Session and easy-drinking beers on rise

Enjoying lower-alcohol beers that can be imbibed in higher quantities during your favorite activities has a real upside. I think as people look at health issues, moderation in drinking will continue to rise in some parts of the country. These beers are tasty and fulfilling without the need to call a taxi or skip dinner because you took in 800 calories on two glasses of Imperial Stout.

Taprooms and beer halls rebound

Going to a brewery had become a destination night out. Taprooms are great places to enjoy what I call the three C’s: community, casual, convivial. The good beer movement is uber local and the taprooms with their events, game playing and conversation offer a very bright future for generations of beer drinkers to come back and enjoy a great atmosphere with some great food.

Classic beer styles make comeback

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Bent Paddle employee Craig Faast checks to make sure there are no leaky cans in a 12-pack of Kanu Session Pale Ale in February 2020.
Steve Kuchera / File / Duluth News Tribune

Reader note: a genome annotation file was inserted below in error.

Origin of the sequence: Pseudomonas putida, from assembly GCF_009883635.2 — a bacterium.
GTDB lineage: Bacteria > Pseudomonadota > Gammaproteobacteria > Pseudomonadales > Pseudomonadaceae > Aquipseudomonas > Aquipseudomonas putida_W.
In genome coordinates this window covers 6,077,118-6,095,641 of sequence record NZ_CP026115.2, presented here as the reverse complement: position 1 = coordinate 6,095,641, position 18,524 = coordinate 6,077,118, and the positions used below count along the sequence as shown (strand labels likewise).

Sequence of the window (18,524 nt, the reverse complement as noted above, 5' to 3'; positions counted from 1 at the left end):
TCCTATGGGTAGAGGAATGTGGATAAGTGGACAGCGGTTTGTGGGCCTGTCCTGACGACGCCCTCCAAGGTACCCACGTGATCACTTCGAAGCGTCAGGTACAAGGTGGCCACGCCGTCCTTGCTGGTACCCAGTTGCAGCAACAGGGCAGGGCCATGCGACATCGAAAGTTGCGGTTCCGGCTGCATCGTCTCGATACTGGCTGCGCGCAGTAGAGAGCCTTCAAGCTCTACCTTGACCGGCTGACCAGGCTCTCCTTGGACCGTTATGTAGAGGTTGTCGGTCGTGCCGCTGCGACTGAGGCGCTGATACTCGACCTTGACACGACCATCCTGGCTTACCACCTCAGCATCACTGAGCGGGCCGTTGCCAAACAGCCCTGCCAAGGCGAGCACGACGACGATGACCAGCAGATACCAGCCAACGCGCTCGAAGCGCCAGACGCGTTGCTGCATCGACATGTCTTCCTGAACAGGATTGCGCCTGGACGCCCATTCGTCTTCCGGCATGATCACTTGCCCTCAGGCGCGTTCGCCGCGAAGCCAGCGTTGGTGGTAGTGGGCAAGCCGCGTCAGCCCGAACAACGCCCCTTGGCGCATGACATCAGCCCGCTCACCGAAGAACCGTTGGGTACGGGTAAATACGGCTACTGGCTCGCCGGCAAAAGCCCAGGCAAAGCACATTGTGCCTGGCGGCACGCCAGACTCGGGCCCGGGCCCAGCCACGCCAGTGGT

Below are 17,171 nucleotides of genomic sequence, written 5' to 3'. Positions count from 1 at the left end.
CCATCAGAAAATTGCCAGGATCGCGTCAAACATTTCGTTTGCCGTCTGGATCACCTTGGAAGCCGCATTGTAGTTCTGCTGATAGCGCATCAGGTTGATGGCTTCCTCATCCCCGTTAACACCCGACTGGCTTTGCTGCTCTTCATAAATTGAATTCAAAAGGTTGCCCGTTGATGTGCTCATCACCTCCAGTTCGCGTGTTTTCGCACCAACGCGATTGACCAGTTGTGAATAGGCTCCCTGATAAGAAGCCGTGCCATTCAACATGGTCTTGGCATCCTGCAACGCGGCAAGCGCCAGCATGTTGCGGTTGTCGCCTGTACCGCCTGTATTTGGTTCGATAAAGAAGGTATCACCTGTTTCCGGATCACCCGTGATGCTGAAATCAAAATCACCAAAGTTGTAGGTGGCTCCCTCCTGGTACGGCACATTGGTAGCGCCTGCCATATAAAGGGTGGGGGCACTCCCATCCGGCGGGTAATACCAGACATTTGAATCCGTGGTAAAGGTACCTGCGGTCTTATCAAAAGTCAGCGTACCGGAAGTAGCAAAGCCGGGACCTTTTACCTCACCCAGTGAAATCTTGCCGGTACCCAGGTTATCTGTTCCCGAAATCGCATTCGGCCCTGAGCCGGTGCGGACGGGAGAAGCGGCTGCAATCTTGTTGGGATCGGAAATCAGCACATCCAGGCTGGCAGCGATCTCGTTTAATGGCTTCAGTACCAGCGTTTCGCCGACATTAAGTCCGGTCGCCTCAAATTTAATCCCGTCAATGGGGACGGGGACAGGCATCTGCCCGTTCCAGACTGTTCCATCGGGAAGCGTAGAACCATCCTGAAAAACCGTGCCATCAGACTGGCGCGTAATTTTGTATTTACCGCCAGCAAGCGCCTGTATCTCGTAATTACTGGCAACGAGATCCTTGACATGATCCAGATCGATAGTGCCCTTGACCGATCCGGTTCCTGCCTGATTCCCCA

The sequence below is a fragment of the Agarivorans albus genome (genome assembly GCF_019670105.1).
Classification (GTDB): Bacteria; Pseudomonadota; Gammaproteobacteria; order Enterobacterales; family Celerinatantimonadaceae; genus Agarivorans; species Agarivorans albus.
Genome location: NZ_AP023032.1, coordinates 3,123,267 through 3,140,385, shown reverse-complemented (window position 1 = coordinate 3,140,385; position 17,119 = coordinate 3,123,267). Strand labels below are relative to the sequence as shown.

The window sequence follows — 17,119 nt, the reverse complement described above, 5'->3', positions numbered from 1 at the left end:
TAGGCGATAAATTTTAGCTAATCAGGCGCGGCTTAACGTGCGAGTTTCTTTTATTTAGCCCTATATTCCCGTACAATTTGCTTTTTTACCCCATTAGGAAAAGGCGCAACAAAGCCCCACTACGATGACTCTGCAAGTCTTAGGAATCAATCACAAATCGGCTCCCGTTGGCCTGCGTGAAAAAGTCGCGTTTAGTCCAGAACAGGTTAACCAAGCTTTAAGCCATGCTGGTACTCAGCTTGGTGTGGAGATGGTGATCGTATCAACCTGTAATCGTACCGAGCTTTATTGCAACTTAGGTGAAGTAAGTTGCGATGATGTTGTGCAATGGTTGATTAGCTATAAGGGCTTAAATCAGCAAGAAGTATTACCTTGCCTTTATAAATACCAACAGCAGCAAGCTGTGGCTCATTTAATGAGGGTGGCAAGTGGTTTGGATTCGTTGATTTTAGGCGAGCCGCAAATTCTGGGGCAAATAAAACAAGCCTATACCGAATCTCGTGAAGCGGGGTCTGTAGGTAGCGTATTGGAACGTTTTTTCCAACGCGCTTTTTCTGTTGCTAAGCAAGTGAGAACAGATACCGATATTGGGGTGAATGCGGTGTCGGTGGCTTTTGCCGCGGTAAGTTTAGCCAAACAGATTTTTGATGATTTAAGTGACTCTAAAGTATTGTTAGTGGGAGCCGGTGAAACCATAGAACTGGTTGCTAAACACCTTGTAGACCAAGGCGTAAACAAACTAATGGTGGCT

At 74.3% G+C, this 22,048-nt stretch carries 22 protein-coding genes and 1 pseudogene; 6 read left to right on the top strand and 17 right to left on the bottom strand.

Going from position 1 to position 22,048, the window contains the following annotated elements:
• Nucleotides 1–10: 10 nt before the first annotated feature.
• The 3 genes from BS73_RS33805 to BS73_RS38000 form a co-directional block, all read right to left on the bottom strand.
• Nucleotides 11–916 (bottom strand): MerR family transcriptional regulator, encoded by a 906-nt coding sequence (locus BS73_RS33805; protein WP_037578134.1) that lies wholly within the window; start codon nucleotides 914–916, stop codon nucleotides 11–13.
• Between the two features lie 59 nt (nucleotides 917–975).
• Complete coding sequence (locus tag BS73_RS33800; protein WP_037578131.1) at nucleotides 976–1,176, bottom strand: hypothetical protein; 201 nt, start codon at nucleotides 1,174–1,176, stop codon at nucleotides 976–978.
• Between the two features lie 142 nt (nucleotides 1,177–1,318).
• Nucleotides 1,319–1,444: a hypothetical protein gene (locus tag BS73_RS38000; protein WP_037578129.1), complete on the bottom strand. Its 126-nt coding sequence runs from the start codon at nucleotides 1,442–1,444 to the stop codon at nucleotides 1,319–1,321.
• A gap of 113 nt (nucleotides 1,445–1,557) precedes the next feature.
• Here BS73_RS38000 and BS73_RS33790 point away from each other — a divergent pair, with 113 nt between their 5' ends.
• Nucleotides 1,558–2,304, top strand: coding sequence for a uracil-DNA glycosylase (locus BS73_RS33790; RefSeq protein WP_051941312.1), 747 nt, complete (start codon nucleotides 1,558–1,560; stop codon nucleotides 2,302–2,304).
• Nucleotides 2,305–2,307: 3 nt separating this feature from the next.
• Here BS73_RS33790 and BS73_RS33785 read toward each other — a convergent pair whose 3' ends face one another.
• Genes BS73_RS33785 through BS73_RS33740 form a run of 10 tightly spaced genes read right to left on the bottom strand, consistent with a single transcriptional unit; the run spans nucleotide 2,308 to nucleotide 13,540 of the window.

With the influx of new styles and the IPA explosion, some older styles have been slightly out of the public’s eye. Styles like Extra Special Bitter, Porter, German Wheat, Scotch Ale, Brown, Mild Ale, Stout and old-school Pale Ale will all see a comeback this year as more beer drinkers seek a return to these easy drinking classics. The slowdown in brewing caused some of the very trendy new beers to lose some spotlight. As a traditional brewer, I wholeheartedly support styles that have been around for hundreds of years.

Watch for single malt/hop beers

Much like brewing a fine lager, these take more time and skill. Pairing one malt and one hop variety is the art of brewing. Single-hop beers are common; we brew 10 or so. The perfect balance of a malt like Maris Otter paired with the grassy lavender and mild pepper notes of a hop like East Kent Golden would be one example. There are literally hundreds of fun pairings. Watch for these beers.

Following grows for pepper beers

Chili beers are a passion for me, I brewed one full-time for the last 25 years. These beers seem to have a cult following by a portion of beer enthusiasts — a bigger group than I expected. That's surprising. Pepper beers do not need to be hot and spicy; however, they do need to feature the aroma and flavor of the chili. They can range from green pepper notes to hints of the ghost pepper. They’re some of the most fun beers to brew as each chili has its own character. Great with food and fun to use as a marinade on the grill.

Happy New Year to all and may 2023 be very good for you all.

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Dave Hoops lives and works in Duluth and is a veteran brewer and beer judge. Write to him at  dave@hoopsbrewing.com .